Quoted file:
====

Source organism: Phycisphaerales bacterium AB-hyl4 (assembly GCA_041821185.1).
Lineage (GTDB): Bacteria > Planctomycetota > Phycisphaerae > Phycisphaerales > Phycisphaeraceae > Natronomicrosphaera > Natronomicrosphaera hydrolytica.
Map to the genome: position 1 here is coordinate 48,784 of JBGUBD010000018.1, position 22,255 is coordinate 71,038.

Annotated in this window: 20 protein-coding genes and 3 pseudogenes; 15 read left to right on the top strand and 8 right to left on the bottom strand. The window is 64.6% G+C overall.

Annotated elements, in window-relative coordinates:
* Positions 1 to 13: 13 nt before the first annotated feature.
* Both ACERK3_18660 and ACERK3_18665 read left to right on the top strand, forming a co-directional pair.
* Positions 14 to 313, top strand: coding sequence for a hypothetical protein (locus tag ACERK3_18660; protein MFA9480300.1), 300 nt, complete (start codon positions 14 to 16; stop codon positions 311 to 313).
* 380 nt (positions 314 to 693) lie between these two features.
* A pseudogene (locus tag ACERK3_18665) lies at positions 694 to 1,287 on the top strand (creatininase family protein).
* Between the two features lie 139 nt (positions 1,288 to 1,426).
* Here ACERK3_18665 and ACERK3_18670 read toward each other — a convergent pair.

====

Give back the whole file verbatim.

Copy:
Source organism: Phycisphaerales bacterium AB-hyl4 (assembly GCA_041821185.1).
Lineage (GTDB): Bacteria > Planctomycetota > Phycisphaerae > Phycisphaerales > Phycisphaeraceae > Natronomicrosphaera > Natronomicrosphaera hydrolytica.
Map to the genome: position 1 here is coordinate 48,784 of JBGUBD010000018.1, position 22,255 is coordinate 71,038.

Annotated in this window: 20 protein-coding genes and 3 pseudogenes; 15 read left to right on the top strand and 8 right to left on the bottom strand. The window is 64.6% G+C overall.

Annotated elements, in window-relative coordinates:
* Positions 1 to 13: 13 nt before the first annotated feature.
* Both ACERK3_18660 and ACERK3_18665 read left to right on the top strand, forming a co-directional pair.
* Positions 14 to 313, top strand: coding sequence for a hypothetical protein (locus tag ACERK3_18660; protein MFA9480300.1), 300 nt, complete (start codon positions 14 to 16; stop codon positions 311 to 313).
* 380 nt (positions 314 to 693) lie between these two features.
* A pseudogene (locus tag ACERK3_18665) lies at positions 694 to 1,287 on the top strand (creatininase family protein).
* Between the two features lie 139 nt (positions 1,288 to 1,426).
* Here ACERK3_18665 and ACERK3_18670 read toward each other — a convergent pair.